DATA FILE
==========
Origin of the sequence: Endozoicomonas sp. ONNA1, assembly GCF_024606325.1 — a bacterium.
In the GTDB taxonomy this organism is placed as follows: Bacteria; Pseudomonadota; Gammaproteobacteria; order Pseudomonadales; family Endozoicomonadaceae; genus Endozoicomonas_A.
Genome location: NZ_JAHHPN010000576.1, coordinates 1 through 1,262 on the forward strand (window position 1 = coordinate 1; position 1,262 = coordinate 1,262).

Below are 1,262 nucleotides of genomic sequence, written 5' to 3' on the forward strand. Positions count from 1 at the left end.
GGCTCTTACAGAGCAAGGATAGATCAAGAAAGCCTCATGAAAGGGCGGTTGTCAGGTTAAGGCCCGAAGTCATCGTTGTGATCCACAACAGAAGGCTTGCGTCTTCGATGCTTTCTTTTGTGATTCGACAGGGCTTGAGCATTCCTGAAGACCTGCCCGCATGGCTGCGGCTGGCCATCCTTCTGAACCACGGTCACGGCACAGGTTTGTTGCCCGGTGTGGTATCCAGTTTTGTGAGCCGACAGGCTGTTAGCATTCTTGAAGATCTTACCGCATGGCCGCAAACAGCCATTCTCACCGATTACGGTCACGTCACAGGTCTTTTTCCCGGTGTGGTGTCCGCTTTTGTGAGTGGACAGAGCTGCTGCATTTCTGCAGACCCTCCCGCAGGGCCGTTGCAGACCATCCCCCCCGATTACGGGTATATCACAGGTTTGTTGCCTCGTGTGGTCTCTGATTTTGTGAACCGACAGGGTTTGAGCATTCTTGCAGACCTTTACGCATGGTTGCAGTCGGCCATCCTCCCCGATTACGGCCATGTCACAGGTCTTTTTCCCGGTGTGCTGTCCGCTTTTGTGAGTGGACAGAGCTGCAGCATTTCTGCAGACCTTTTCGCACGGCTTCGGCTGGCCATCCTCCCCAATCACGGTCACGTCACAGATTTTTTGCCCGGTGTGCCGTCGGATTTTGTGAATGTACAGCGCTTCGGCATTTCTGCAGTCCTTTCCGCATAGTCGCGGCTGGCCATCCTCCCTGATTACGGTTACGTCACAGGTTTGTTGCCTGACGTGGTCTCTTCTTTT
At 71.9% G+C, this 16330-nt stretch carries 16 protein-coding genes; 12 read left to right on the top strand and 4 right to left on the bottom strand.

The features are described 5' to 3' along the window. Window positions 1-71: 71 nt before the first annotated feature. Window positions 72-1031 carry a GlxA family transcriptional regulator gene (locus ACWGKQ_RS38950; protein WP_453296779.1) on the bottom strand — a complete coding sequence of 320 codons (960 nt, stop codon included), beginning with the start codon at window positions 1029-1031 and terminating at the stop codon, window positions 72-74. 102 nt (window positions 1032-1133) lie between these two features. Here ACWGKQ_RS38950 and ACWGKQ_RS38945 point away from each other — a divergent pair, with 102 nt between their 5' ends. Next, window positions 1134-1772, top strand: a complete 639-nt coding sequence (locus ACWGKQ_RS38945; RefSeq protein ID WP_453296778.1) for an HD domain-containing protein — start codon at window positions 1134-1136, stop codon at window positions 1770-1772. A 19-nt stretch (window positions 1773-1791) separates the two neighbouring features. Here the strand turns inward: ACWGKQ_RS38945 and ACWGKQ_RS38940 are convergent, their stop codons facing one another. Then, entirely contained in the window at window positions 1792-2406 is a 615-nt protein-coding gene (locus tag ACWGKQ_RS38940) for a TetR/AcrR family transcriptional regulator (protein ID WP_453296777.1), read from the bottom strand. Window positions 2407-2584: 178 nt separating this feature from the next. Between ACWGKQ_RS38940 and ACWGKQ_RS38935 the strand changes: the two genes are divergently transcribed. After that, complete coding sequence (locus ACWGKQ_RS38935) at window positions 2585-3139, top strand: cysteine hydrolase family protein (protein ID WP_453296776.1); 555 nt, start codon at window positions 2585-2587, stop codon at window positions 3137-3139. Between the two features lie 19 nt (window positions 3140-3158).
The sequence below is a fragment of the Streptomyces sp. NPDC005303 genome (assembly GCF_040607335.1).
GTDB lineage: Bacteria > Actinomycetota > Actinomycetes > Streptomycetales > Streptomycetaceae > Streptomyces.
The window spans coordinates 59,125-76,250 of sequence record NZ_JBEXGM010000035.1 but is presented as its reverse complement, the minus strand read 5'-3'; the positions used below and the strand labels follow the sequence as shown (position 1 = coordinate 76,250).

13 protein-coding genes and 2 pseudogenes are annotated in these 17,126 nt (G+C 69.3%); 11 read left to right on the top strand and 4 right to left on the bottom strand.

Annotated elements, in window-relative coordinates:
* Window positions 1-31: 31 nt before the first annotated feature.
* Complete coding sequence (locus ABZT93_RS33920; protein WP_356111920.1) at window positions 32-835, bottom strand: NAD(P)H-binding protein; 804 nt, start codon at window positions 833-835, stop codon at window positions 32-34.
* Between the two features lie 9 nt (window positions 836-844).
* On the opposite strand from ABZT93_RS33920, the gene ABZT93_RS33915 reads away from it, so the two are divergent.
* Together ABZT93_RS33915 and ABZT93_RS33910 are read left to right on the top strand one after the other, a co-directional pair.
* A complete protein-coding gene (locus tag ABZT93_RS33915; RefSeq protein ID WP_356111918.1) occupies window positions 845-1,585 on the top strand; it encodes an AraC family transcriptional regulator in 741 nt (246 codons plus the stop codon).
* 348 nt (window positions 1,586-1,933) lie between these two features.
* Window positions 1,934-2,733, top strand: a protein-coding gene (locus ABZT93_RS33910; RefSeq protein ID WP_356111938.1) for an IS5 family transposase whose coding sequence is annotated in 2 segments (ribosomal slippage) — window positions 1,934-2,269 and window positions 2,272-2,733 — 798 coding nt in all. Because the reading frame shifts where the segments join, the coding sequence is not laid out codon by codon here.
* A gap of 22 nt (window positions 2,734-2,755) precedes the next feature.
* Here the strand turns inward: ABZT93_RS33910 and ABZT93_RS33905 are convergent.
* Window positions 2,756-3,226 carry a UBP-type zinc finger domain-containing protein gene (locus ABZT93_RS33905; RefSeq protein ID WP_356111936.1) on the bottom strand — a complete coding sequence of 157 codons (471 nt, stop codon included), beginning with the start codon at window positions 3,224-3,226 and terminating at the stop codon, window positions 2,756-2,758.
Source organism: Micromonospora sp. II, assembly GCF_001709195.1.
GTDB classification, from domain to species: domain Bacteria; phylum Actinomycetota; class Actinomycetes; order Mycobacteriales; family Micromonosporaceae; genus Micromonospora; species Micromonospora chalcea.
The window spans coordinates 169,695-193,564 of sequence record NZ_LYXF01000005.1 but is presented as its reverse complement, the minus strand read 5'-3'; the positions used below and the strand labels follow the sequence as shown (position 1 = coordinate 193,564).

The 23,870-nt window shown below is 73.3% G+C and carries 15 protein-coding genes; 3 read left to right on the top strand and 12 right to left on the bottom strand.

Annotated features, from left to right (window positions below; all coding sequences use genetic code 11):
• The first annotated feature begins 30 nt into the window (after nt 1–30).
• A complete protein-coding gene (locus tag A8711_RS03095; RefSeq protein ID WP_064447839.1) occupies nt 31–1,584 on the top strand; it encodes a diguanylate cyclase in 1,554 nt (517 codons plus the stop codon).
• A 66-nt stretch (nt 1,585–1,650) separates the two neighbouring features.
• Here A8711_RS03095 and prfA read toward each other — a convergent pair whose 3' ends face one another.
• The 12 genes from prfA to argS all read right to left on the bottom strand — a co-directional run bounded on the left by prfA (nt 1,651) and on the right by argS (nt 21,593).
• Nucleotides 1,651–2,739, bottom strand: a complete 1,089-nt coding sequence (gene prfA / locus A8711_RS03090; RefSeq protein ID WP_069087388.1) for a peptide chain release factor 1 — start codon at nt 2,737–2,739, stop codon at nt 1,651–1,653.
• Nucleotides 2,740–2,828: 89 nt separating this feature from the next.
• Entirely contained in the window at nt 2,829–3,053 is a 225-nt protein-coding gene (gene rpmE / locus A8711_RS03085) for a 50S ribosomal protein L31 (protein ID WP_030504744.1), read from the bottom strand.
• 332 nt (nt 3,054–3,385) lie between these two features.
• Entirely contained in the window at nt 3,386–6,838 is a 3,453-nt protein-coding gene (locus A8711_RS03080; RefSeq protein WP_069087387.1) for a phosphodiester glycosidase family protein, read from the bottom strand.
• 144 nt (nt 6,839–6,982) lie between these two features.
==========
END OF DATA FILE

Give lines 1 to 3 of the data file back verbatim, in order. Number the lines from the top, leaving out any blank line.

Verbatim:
Origin of the sequence: Endozoicomonas sp. ONNA1, assembly GCF_024606325.1 — a bacterium.
In the GTDB taxonomy this organism is placed as follows: Bacteria; Pseudomonadota; Gammaproteobacteria; order Pseudomonadales; family Endozoicomonadaceae; genus Endozoicomonas_A.
Genome location: NZ_JAHHPN010000576.1, coordinates 1 through 1,262 on the forward strand (window position 1 = coordinate 1; position 1,262 = coordinate 1,262).